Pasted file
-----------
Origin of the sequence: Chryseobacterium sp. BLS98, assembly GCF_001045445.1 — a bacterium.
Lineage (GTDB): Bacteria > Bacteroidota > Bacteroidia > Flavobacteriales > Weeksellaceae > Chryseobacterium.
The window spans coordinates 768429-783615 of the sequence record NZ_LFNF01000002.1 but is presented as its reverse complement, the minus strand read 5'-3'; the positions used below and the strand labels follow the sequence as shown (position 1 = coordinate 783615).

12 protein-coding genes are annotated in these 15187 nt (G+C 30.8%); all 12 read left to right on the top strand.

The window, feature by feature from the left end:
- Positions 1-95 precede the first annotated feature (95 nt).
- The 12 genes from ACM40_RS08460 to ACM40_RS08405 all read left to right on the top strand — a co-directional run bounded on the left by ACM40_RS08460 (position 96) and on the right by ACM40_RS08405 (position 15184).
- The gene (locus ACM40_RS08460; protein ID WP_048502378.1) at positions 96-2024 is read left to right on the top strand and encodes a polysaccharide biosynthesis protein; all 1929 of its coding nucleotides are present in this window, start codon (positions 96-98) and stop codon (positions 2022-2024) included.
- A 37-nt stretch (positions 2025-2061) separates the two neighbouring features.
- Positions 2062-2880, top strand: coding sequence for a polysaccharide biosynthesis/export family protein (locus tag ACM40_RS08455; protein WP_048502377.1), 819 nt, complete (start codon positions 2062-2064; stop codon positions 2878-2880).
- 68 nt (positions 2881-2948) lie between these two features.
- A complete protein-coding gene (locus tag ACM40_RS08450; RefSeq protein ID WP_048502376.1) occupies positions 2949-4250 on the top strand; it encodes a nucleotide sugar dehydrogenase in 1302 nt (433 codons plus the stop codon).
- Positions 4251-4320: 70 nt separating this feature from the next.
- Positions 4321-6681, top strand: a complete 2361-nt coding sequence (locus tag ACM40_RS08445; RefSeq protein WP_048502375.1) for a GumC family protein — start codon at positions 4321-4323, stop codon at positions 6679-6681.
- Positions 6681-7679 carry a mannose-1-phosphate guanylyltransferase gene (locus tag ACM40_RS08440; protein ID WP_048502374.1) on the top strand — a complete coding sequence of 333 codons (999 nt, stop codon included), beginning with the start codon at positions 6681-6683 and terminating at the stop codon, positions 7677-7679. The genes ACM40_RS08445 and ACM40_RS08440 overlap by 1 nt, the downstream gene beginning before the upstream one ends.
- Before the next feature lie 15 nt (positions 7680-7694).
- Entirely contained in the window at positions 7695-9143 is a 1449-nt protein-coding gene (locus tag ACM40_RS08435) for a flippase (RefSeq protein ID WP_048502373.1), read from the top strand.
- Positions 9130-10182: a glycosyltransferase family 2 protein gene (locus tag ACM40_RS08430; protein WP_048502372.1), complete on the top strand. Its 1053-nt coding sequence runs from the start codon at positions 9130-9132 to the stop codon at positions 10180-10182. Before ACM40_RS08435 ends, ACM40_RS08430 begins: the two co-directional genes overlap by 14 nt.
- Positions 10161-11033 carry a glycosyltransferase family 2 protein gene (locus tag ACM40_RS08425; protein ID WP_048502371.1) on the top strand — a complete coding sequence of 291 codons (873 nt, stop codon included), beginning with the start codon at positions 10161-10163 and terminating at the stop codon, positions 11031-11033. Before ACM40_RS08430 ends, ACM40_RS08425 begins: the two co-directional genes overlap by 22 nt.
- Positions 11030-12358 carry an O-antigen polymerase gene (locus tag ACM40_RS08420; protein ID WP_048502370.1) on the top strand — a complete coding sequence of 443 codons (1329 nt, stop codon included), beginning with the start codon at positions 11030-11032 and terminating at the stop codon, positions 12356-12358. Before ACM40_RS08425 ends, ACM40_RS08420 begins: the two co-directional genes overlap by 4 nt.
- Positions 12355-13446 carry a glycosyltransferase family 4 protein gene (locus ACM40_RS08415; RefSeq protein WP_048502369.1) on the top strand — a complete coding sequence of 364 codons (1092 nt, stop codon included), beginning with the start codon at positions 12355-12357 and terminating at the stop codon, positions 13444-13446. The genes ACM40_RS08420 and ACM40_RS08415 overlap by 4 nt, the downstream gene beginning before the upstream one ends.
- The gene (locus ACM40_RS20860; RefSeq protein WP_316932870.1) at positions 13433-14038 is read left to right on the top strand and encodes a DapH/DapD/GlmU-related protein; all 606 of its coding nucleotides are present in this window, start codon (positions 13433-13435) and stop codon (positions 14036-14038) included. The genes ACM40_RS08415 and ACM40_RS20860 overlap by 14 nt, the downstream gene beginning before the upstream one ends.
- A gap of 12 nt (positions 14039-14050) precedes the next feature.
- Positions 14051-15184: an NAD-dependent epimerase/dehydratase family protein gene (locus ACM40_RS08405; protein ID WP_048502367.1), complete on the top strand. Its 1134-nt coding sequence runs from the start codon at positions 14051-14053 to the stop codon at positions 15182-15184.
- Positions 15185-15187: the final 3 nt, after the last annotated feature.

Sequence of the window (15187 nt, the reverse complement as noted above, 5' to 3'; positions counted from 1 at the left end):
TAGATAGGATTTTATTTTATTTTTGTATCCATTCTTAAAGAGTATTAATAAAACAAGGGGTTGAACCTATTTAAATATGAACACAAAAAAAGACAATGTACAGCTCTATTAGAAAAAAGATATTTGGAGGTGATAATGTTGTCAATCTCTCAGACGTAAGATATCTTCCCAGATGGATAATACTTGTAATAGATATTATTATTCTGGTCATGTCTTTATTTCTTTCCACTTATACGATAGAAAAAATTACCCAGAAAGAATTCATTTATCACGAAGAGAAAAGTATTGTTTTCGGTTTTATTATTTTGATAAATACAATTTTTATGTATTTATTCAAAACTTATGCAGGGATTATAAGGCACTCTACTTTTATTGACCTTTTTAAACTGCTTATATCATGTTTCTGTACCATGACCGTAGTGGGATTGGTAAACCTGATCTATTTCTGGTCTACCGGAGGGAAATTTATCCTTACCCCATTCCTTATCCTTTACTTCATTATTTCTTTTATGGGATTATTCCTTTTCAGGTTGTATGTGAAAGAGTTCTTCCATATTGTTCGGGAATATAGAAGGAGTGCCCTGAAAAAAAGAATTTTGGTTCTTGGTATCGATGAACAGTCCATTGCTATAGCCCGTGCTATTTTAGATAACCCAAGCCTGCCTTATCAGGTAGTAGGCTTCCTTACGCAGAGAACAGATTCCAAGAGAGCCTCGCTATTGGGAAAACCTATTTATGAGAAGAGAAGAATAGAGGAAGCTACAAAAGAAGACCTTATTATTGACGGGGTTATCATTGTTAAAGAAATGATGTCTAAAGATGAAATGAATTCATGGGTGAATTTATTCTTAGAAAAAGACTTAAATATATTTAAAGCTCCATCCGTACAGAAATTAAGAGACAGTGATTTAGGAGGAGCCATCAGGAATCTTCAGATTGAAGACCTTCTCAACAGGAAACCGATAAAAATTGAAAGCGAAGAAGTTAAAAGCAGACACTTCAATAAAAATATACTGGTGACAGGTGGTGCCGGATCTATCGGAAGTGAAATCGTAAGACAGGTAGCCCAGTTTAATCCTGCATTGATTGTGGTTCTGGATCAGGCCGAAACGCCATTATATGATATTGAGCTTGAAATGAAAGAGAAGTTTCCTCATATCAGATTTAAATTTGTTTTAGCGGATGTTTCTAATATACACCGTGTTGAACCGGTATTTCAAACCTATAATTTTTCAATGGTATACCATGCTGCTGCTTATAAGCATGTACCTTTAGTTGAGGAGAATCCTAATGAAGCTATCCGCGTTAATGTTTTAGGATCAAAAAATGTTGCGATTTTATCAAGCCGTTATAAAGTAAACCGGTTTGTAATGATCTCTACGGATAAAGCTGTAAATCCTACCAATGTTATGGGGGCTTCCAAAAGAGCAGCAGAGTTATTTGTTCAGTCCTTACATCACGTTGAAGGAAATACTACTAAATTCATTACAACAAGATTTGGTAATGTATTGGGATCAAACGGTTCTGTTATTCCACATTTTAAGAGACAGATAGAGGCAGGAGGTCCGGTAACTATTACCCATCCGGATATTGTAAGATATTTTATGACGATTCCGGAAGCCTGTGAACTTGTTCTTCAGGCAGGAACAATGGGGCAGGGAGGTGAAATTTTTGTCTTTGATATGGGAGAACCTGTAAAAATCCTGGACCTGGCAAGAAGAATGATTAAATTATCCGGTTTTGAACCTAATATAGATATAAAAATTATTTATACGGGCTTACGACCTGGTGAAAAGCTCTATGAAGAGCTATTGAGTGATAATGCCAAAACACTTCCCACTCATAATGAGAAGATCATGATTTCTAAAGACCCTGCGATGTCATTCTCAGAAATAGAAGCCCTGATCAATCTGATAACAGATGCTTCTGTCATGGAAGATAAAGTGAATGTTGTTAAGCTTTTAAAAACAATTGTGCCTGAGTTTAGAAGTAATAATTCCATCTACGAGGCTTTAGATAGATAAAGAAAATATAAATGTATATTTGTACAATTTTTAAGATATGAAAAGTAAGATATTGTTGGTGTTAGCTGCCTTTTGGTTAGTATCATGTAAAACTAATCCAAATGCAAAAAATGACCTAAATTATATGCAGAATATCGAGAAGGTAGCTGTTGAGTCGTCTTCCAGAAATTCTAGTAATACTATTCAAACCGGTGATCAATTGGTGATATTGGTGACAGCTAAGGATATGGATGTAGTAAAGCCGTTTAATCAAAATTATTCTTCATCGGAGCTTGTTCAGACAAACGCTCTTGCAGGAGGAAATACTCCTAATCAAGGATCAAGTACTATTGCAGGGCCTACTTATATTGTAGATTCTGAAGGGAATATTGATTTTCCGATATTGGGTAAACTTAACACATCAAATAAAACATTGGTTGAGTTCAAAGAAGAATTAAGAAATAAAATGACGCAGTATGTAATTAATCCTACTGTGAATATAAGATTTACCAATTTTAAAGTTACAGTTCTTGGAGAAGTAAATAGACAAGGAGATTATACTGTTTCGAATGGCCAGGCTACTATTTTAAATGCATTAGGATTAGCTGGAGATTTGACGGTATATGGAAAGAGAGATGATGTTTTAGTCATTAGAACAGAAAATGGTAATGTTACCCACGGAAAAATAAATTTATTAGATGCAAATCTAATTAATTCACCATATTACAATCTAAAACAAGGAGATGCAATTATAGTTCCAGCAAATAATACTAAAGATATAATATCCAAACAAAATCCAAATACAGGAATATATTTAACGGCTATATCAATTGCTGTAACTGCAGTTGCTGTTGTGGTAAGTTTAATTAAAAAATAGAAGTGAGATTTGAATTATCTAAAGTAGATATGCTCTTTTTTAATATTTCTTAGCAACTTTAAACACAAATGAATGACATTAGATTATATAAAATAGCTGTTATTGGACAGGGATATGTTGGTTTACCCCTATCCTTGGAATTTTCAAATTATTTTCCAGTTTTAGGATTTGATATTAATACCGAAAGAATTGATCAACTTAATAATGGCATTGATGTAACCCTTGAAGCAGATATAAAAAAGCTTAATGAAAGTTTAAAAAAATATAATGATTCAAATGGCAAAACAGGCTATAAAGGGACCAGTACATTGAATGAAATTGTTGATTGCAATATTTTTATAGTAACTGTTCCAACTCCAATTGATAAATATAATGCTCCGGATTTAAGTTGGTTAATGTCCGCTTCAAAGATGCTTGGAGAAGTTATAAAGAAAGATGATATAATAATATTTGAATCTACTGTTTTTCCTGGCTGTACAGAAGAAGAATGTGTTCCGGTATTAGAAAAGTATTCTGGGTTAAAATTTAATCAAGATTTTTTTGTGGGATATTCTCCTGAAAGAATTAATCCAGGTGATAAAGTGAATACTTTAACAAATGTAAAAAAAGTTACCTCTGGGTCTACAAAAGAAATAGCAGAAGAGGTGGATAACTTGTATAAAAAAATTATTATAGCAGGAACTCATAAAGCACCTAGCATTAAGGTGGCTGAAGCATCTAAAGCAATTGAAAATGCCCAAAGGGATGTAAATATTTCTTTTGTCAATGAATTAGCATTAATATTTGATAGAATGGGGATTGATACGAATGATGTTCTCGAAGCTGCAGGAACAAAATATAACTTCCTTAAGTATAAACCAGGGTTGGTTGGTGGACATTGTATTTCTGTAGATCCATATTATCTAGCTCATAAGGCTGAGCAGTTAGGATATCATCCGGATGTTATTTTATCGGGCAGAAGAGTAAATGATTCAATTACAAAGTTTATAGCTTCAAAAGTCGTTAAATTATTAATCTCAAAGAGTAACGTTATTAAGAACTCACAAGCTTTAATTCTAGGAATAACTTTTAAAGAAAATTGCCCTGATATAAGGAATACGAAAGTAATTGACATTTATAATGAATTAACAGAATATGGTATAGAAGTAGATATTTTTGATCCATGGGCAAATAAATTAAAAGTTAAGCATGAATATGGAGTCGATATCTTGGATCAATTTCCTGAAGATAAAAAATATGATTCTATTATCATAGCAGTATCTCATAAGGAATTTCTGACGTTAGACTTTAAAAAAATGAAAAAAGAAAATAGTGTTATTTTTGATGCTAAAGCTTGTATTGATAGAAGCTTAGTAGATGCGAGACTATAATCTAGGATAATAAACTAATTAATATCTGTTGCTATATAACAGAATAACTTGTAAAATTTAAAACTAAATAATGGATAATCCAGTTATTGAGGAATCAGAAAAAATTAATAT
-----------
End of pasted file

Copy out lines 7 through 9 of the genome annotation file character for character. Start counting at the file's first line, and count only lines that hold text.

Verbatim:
- The 12 genes from ACM40_RS08460 to ACM40_RS08405 all read left to right on the top strand — a co-directional run bounded on the left by ACM40_RS08460 (position 96) and on the right by ACM40_RS08405 (position 15184).
- The gene (locus ACM40_RS08460; protein ID WP_048502378.1) at positions 96-2024 is read left to right on the top strand and encodes a polysaccharide biosynthesis protein; all 1929 of its coding nucleotides are present in this window, start codon (positions 96-98) and stop codon (positions 2022-2024) included.
- A 37-nt stretch (positions 2025-2061) separates the two neighbouring features.